The Importance of Evidenced-Based Research in Establishing Juvenile Justice Policy

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John Last 1Over the last few decades politicians have advocated for stricter sentencing guidelines and for trying more juveniles as adults. These decisions have been largely driven by public fear and a desire by elected officials to be seen as “tough on crime.”

They do not rely on evidence-based research, one of the least used methods for determining juvenile justice policy.

Some of these attitudes seem to be changing though. Over the last few years, research has generated data that are beginning to be acknowledged by policy makers. One such study is Pathways to Desistance, sponsored by the Office of Juvenile Justice and Delinquency Prevention in partnership with many other groups interested in effective juvenile justice practices. The study followed 1,354 serious juvenile offenders between the ages of 14 and 18 for seven years following their conviction.

Several interesting conclusions have been drawn from the study, as outlined in an OJJDP fact sheet prepared by Edward P. Mulvey, the lead researcher. According to the fact sheet, “Most youth who commit felonies greatly reduce their offending over time, regardless of the intervention.” This seems to point to the idea that as people mature they tend to make better decisions. This applies even to those who commit terrible crimes.

Another conclusion of the study is that longer stays in juvenile facilities do not lower the risk of reoffending when compared to placing the youths on probation. In fact, the group with the lowest level of offending actually tended to increase their criminality the longer they were kept in confinement. A better approach was community based supervision, which increased participation in school and work, and which led to lower rates of involvement with the juvenile system. Increasing the time that the juvenile spent in community based supervision led to even lower rates of reoffending.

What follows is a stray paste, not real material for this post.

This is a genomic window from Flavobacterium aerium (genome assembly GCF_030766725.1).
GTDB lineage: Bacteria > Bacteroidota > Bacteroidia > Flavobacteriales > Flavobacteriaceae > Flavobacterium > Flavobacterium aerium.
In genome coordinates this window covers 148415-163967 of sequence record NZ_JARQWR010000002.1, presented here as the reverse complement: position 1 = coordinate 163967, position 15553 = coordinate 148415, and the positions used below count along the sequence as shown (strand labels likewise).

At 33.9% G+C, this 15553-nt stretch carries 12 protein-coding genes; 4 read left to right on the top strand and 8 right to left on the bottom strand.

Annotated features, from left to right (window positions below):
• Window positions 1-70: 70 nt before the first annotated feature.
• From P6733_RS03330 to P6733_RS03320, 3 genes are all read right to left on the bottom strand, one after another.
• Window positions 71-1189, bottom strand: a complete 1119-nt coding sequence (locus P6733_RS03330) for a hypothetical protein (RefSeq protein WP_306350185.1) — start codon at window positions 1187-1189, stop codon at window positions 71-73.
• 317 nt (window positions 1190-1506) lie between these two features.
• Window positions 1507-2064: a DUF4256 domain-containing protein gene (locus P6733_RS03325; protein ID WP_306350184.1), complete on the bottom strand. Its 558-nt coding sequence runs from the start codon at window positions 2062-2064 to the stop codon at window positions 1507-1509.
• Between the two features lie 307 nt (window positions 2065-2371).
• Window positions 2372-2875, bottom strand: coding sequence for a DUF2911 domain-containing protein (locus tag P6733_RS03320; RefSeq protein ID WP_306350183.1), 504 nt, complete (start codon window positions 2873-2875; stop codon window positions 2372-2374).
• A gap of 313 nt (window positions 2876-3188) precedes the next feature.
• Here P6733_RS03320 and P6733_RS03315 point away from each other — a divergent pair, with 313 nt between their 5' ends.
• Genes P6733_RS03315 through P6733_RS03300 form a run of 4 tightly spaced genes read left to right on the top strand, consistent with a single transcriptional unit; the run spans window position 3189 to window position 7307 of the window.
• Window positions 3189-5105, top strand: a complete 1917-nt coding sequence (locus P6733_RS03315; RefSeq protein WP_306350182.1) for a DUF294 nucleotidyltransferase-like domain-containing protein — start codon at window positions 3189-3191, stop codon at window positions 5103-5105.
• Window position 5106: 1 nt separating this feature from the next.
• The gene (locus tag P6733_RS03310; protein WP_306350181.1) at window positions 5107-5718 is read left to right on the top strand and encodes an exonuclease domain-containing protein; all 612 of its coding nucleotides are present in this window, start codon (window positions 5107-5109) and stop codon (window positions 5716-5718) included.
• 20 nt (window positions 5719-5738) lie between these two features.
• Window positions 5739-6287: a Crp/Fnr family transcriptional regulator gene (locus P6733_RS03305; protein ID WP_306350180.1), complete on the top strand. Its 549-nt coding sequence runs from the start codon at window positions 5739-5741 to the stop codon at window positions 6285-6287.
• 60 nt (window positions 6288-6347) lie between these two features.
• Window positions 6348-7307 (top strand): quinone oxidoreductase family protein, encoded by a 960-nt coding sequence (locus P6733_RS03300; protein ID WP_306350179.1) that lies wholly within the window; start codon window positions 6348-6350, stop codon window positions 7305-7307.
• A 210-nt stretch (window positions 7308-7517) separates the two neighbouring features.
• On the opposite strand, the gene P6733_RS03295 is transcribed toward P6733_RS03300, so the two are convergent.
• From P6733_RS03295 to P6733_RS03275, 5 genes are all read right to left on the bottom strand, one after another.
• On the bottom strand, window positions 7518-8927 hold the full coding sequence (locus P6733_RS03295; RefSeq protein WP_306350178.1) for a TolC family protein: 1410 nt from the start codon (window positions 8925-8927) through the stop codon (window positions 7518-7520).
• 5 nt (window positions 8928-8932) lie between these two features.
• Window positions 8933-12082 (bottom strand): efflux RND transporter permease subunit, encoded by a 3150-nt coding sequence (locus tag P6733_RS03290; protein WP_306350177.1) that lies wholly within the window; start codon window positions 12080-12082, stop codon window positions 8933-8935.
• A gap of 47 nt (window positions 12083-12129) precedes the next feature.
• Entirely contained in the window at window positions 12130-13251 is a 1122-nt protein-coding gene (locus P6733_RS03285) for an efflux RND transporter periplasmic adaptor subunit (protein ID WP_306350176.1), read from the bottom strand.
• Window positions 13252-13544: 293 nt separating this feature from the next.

The study also supports the efficacy of substance-abuse treatment. Even when taking into account the types of offenses, race and socioeconomic status, treatment that included strong family involvement led to a decrease in criminal behavior. One finding of the study is that the prevalence of drug use among juvenile offenders is three to four times higher than in the general population. Thirty seven percent of the males had been diagnosed with a substance abuse disorder. Dr. Mulvey suggests that joining substance abuse treatment with community-based supervision may lead to greater reduction in offending over the short and long term.

The OJJDP Statistical Briefing Book says that in 2007 (the last year listed) 86,927 juveniles were in detention. According to Models for Change, a website devoted to juvenile justice reform, seventy percent of these are held in state-run facilities, at an average cost of $240.99 a day to house. States are looking for ways to save money, and evidenced-based policies can help meet that goal. They are certainly a better choice than programs that are ineffective and that may actually increase crime.

I hope that studies like this will be taken into account when new policies are being decided. Juvenile life without parole, automatically trying juveniles as adults, and imposition of mandatory minimums on young offenders should all be revisited in light of studies such as Pathways to Desistance. Along with the latest research in adolescent brain development these real world studies point to a new way of approaching juvenile crime. Perhaps we can begin to salvage these kids instead of throwing them away.